Every day in his work as the Lewis Family Foundation's Executive Director, Juma Crawford says he sees himself in the eyes of the young people he mentors.
Growing up in California's Bay area, Crawford was aware that whatever choices he made could change the trajectory of his life forever—for the better or for the worse.
"One mistake, particularly for young black and brown men and women, made in the span of five seconds, one night, changes their lives … I know that I could have gone in a different direction, if I didn't educate myself. Period. I can see it. I know that," he says. "I have friends who didn't."
Crawford says it was his upbringing along with a solid education that made the positive difference in his life.
Two strong parents, who came from tough backgrounds, pushed him to excel. They also encouraged him to speak out about social justice. His father was a central figure in his development of confidence. But not all of his childhood friends had such positive role models.
A mindset firmly grounded in success, ambition, and hope is what he strives to instill in Boston's young people—especially children from disadvantaged families in the Spine (Dorchester, Mattapan, and Roxbury).
"That's what drives me. How many young people can we get to move down that right road because we need them to come back and give back and really invest their intellect, their capital, and their service in the communities from which they come," he says. "That's how you see community change."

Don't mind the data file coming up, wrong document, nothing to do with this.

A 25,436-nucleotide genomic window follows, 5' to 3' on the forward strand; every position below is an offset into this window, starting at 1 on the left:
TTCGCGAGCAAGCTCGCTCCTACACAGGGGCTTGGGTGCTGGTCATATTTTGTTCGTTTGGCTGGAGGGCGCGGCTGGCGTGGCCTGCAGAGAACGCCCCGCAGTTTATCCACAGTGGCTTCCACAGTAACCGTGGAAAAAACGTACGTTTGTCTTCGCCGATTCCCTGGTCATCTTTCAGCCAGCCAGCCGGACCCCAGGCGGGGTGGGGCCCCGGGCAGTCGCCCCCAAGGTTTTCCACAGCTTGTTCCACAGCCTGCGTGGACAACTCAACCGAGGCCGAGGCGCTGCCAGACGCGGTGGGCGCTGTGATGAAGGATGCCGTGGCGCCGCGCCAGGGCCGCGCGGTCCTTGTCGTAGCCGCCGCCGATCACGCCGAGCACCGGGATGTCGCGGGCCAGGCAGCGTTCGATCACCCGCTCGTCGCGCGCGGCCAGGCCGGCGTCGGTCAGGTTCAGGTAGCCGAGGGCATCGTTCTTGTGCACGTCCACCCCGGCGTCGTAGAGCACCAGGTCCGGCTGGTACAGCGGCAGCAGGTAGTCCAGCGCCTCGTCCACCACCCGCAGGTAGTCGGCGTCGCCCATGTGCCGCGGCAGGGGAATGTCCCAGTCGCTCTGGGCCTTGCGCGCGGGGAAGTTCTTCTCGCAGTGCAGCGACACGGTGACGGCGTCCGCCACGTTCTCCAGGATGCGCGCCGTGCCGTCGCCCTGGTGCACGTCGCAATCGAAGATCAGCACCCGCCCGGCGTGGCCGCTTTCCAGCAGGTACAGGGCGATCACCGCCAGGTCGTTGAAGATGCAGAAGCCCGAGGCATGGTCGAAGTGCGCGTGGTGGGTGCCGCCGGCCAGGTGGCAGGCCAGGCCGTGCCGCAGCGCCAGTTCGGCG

One of his outreach efforts is already taking off. The launch of the Bigger than My Block website has drawn some 500 youth members in its first month of being online. The site is about young people, for young people, and has a clear, but powerful message: "Make the right choices and connect with the right people." The bright, vivid homepage showcases beautiful images of happy-faced teens of color that grew up in the city. Each tells their own story through video. For instance, Carlos of Mattapan talks about visiting a college campus for the first time:
"I see other young teenagers like myself trying to attain an education. They're going for higher education and they look just like me," Carlos says in the video. "To see someone like myself who wants to do something better for themselves, that's something real. That's something big to me. Once I experienced that, I said, 'You know what, I want to go to college.'"
It's this real-life positive exposure paired with strong academics that's key to success, Crawford says. "Academics give you the skills to succeed and exposure drives ambition." It's a formula that he knows well.